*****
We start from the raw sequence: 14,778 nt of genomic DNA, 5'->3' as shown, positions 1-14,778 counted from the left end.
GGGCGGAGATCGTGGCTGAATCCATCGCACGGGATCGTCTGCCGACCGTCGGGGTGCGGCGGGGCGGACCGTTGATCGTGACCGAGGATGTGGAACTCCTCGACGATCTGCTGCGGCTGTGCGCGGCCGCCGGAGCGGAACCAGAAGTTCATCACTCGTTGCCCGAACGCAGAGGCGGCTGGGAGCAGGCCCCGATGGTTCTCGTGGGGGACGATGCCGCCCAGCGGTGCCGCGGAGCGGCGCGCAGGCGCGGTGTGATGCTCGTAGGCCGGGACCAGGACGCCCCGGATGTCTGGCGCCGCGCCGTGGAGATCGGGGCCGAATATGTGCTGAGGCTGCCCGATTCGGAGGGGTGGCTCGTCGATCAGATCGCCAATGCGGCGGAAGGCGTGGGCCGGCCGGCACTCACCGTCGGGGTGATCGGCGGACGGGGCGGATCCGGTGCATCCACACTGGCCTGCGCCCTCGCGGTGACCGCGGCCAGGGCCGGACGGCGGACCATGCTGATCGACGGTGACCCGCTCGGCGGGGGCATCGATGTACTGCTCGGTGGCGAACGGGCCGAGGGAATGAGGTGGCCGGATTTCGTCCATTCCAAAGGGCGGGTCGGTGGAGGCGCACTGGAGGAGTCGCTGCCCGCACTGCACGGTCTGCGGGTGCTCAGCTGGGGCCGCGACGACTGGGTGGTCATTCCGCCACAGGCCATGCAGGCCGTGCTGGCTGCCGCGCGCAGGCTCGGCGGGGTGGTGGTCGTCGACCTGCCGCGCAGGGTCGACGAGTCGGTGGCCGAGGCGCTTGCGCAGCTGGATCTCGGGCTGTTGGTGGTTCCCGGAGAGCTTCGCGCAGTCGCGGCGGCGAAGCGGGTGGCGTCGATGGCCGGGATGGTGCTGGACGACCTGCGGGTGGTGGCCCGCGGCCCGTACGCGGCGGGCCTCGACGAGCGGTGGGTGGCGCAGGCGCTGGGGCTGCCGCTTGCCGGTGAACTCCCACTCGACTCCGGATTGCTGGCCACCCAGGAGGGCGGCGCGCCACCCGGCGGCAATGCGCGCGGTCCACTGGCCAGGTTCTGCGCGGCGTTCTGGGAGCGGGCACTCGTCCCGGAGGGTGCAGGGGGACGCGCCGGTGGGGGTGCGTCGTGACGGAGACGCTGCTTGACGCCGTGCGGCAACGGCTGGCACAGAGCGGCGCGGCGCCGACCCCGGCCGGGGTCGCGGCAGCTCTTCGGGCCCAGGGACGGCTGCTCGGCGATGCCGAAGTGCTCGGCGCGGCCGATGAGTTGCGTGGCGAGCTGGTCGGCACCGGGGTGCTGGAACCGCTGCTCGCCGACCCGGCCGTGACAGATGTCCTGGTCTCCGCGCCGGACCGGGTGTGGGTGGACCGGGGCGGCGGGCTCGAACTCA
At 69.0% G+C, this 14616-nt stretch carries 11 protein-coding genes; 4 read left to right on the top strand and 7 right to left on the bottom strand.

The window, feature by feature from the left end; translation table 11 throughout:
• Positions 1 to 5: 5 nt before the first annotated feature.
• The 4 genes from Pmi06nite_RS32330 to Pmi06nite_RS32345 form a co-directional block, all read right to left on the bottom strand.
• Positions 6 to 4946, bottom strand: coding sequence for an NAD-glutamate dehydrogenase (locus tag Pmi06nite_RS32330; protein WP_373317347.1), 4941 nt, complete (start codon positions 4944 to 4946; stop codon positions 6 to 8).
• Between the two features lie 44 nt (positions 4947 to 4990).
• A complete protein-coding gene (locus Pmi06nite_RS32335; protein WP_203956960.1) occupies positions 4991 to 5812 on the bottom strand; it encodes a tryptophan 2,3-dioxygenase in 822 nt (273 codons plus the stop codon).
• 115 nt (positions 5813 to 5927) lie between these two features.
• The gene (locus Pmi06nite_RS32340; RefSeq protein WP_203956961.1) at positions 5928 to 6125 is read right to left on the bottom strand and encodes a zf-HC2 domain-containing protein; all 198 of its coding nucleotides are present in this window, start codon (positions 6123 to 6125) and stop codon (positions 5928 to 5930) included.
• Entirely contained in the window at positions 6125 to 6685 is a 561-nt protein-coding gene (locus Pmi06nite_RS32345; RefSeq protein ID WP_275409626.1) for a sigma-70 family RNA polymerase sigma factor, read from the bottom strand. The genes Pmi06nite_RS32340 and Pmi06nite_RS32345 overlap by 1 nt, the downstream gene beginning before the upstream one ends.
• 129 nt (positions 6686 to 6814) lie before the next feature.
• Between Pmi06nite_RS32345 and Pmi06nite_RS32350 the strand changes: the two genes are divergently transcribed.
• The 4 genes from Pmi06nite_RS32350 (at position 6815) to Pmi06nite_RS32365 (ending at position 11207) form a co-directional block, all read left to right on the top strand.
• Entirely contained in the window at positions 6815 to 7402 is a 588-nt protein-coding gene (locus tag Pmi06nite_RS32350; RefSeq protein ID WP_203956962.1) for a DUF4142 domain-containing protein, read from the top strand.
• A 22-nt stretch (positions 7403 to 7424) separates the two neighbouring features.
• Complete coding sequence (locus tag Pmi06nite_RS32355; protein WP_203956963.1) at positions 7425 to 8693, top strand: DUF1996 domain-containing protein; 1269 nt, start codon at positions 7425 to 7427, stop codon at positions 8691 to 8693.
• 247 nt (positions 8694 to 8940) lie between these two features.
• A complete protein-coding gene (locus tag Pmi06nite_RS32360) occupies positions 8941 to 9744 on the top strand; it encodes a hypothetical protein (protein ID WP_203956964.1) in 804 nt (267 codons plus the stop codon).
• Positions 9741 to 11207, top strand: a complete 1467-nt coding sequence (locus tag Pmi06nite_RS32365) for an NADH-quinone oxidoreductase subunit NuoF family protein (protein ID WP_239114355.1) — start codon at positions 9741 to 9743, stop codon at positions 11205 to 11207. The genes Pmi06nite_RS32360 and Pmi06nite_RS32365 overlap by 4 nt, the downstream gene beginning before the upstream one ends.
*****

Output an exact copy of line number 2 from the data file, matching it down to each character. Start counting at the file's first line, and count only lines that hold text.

GGGCGGAGATCGTGGCTGAATCCATCGCACGGGATCGTCTGCCGACCGTCGGGGTGCGGCGGGGCGGACCGTTGATCGTGACCGAGGATGTGGAACTCCTCGACGATCTGCTGCGGCTGTGCGCGGCCGCCGGAGCGGAACCAGAAGTTCATCACTCGTTGCCCGAACGCAGAGGCGGCTGGGAGCAGGCCCCGATGGTTCTCGTGGGGGACGATGCCGCCCAGCGGTGCCGCGGAGCGGCGCGCAGGCGCGGTGTGATGCTCGTAGGCCGGGACCAGGACGCCCCGGATGTCTGGCGCCGCGCCGTGGAGATCGGGGCCGAATATGTGCTGAGGCTGCCCGATTCGGAGGGGTGGCTCGTCGATCAGATCGCCAATGCGGCGGAAGGCGTGGGCCGGCCGGCACTCACCGTCGGGGTGATCGGCGGACGGGGCGGATCCGGTGCATCCACACTGGCCTGCGCCCTCGCGGTGACCGCGGCCAGGGCCGGACGGCGGACCATGCTGATCGACGGTGACCCGCTCGGCGGGGGCATCGATGTACTGCTCGGTGGCGAACGGGCCGAGGGAATGAGGTGGCCGGATTTCGTCCATTCCAAAGGGCGGGTCGGTGGAGGCGCACTGGAGGAGTCGCTGCCCGCACTGCACGGTCTGCGGGTGCTCAGCTGGGGCCGCGACGACTGGGTGGTCATTCCGCCACAGGCCATGCAGGCCGTGCTGGCTGCCGCGCGCAGGCTCGGCGGGGTGGTGGTCGTCGACCTGCCGCGCAGGGTCGACGAGTCGGTGGCCGAGGCGCTTGCGCAGCTGGATCTCGGGCTGTTGGTGGTTCCCGGAGAGCTTCGCGCAGTCGCGGCGGCGAAGCGGGTGGCGTCGATGGCCGGGATGGTGCTGGACGACCTGCGGGTGGTGGCCCGCGGCCCGTACGCGGCGGGCCTCGACGAGCGGTGGGTGGCGCAGGCGCTGGGGCTGCCGCTTGCCGGTGAACTCCCACTCGACTCCGGATTGCTGGCCACCCAGGAGGGCGGCGCGCCACCCGGCGGCAATGCGCGCGGTCCACTGGCCAGGTTCTGCGCGGCGTTCTGGGAGCGGGCACTCGTCCCGGAGGGTGCAGGGGGACGCGCCGGTGGGGGTGCGTCGTGACGGAGACGCTGCTTGACGCCGTGCGGCAACGGCTGGCACAGAGCGGCGCGGCGCCGACCCCGGCCGGGGTCGCGGCAGCTCTTCGGGCCCAGGGACGGCTGCTCGGCGATGCCGAAGTGCTCGGCGCGGCCGATGAGTTGCGTGGCGAGCTGGTCGGCACCGGGGTGCTGGAACCGCTGCTCGCCGACCCGGCCGTGACAGATGTCCTGGTCTCCGCGCCGGACCGGGTGTGGGTGGACCGGGGCGGCGGGCTCGAACTCA